During the three-hour interactive discussion delegations noted a number of positive achievements of the State under review. These included the signing of the peace agreement of 1996 and the efforts taken by the State since to improve the situation of human rights in the country; the various efforts of the State to combat impunity in Guatemala and the creation of the International Commission Against Impunity; national witness protection programmes; enhancing access to justice; the establishment of the national commission for domestic violence; the adoption on the law on femicide and violence against women; the focus of the State on the right to health; the State’s broad engagement with international mechanisms for the protection of human rights, including its support to the Human Rights Council; the Government’s efforts to support the advancement of the rights of indigenous peoples; and efforts to enhance human rights training for law enforcements official and police officers.
Issues and questions raised by the Working Group, comprised of the 47 members of the Council, and Observers participating in the interactive discussion related the functioning of the Office of the Ombudsman, the Presidential Secretariat for Women and the Office of the Indigenous Women’s Rights; efforts to improve the protection of the rights of indigenous people and indigenous women, in particular; the steps taken to ensure the application of the law on femicide and violence against women; efforts to ensure more participation by women in political life; how the Government was addressing the persistence and pervasive patriarchal attitudes deeply rooted in the stereotyping of women’s and men’s roles in society and the success of policies relating to this issue; the main steps taken in the promotion and fulfilment of the rights of the child; the State’s policy on corporal punishment; measures being take to improve the situation on undernourished children; measures taken to address the low school attendance in rural regions and among indigenous communities; efforts to combat trafficking in children; how the Government was addressing the issue of street children and the underlying issues of poverty eradication and the absence of education and steps to realize the promotion of the rights of the child, especially the improvement of the right to education and the right to life; and measures taken to combat the phenomenon of street gangs, such as the "Maras".
Several delegations posed questions concerning the situation of human rights defenders. In particular additional information was sought on the measures to safeguard and improvement the protection of human rights defenders; and steps taken to implement the recommendations of the Special Representative on the situation of human rights defenders. Other issues raised related to the achievements of the International Commission Against Impunity; the effects of measures to reduce police brutality; the reform of the police force; the present stage of the State’s commitment to the Convention Against Torture; and the explanation as to why only one per cent of murders were solved in Guatemala, according to NGO reports.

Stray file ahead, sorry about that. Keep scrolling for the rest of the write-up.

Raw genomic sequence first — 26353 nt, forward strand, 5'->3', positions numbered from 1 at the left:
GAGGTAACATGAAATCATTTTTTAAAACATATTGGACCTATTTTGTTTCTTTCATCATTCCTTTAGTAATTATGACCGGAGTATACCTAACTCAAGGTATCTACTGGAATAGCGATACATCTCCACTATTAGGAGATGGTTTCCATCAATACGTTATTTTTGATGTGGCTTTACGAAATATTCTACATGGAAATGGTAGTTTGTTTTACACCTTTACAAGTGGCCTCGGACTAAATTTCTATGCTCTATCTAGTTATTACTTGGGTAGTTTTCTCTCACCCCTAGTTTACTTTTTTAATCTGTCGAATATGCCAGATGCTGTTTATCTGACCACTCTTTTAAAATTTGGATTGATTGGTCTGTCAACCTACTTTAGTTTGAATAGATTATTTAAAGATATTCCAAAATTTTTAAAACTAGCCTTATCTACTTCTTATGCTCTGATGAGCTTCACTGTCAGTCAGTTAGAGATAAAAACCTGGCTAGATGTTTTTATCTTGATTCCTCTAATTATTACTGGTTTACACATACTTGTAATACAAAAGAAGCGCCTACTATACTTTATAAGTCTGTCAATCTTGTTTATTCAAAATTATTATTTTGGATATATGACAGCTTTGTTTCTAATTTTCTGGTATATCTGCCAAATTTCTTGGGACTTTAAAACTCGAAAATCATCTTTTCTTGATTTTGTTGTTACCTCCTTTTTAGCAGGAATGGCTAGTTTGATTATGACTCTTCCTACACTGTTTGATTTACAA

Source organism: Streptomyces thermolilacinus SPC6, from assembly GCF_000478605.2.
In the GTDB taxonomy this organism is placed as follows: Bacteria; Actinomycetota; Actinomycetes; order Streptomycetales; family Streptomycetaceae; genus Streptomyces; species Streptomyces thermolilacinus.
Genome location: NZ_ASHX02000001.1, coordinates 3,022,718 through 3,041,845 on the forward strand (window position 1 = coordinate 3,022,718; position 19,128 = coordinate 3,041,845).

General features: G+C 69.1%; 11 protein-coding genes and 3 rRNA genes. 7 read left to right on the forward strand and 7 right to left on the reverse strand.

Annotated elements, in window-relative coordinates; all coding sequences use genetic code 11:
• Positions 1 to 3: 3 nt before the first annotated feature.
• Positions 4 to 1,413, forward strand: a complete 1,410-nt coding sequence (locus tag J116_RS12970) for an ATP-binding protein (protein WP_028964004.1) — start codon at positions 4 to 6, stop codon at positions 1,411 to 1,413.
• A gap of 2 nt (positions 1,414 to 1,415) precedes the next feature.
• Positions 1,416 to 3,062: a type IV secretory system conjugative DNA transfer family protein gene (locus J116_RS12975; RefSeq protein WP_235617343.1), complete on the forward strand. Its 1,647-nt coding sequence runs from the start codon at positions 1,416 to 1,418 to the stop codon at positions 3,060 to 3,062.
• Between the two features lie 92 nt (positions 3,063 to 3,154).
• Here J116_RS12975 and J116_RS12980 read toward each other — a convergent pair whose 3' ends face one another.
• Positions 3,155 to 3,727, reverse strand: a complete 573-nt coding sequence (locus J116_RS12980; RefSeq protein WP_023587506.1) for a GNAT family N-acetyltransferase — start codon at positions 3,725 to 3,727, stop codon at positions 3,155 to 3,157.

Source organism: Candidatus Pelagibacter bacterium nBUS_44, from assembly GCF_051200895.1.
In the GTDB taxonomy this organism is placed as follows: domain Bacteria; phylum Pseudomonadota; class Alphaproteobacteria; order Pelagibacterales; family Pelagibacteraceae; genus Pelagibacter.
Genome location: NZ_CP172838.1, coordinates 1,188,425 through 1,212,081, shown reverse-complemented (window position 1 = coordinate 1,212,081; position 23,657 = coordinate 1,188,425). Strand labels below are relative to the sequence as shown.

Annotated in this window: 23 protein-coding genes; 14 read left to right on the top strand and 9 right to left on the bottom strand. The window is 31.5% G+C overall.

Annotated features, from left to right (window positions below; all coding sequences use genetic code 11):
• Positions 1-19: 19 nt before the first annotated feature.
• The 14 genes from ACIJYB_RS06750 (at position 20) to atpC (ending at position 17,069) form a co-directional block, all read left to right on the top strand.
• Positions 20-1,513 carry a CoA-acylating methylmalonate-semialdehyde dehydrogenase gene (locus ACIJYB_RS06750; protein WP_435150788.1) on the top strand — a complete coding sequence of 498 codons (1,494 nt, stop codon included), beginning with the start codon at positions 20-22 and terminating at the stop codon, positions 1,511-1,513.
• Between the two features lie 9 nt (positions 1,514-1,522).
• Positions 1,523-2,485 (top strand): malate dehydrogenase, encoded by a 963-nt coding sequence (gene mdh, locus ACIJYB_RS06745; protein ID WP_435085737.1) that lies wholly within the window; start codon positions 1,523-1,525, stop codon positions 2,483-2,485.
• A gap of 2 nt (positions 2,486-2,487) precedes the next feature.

Other issues pertained to access to justice by indigenous peoples; steps being taken to ensure that indigenous peoples had access to their land and that their right be heard before exploiting traditional indigenous land; steps taken to better implement the Agreement on Identity and Rights of Indigenous People; the human rights situation of migrants; specific measures adopted to ensure the protection of people persecuted on the basis of their sexual orientation or gender identity; steps taken to operationalize and implement the National Action Plan on Human Rights; information on the practical implementation of the National Reparation Programme for the victims of war; programmes in place to ensure that the Government dealt with the challenges of improving the illiteracy rate; and measures to combat human trafficking.
A number of delegations also posed specific
recommendations. These included: To develop a national policy for the protection of human rights defenders and to adopt ensure that human rights defenders operated in an enabling environment; to take all necessary steps to provide for and ensure the personal security of human rights defenders; witnesses, court officials, prosecutors, and others who were subjected to threats and other abuses connected with their efforts to support human rights and democracy; to end impunity for attacks against human rights defenders and against persons because of their sexual orientation which included specific education and awareness raising programmes for law enforcement, judicial and other authorities, which focused on protection of enjoyment of human rights by persons of minority sexual orientation and gender identity; to put an end to impunity for reported attacks against member of marginalized groups; to investigate and prosecute cases of disappearances and torture; to continue its efforts in respect of the Optional Protocol to the Convention against Torture; and to ensure effective and independent investigations into all reports of torture and extrajudicial executions by members of the security forces.